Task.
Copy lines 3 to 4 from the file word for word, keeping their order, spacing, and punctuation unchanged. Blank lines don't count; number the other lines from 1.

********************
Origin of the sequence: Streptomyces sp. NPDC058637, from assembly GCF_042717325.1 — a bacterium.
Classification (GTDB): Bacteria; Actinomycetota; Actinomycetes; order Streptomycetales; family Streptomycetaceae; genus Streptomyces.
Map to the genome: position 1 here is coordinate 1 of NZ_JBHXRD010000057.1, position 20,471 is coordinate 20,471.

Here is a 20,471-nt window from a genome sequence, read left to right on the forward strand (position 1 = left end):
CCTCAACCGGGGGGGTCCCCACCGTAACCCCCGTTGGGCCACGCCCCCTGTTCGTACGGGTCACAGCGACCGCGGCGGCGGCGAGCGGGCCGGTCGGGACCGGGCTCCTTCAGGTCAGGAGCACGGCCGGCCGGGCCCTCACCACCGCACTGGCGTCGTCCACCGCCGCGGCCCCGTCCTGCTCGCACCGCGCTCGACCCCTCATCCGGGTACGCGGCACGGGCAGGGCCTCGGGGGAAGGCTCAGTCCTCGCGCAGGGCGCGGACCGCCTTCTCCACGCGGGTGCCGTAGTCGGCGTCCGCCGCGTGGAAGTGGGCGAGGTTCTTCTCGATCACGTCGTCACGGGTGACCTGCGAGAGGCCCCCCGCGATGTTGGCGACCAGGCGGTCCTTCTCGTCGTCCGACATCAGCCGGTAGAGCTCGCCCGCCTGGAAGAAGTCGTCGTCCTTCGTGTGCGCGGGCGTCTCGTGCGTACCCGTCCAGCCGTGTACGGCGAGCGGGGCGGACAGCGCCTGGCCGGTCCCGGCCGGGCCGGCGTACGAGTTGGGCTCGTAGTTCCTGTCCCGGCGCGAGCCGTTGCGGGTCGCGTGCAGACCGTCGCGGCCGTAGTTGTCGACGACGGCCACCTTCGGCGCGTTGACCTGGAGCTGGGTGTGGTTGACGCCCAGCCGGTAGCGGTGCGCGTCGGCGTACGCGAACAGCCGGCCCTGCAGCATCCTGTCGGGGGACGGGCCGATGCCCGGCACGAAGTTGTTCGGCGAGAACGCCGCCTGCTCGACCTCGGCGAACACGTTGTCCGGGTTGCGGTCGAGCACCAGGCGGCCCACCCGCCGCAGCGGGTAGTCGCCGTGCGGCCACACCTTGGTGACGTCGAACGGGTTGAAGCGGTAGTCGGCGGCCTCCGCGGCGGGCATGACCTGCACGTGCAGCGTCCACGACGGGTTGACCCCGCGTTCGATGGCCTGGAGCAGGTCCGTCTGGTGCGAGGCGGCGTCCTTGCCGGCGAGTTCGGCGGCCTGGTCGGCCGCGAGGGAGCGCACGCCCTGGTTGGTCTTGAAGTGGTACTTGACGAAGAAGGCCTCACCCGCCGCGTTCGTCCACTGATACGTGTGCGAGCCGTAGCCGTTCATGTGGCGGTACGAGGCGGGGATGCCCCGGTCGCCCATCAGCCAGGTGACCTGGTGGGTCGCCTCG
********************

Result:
Map to the genome: position 1 here is coordinate 1 of NZ_JBHXRD010000057.1, position 20,471 is coordinate 20,471.

Here is a 20,471-nt window from a genome sequence, read left to right on the forward strand (position 1 = left end):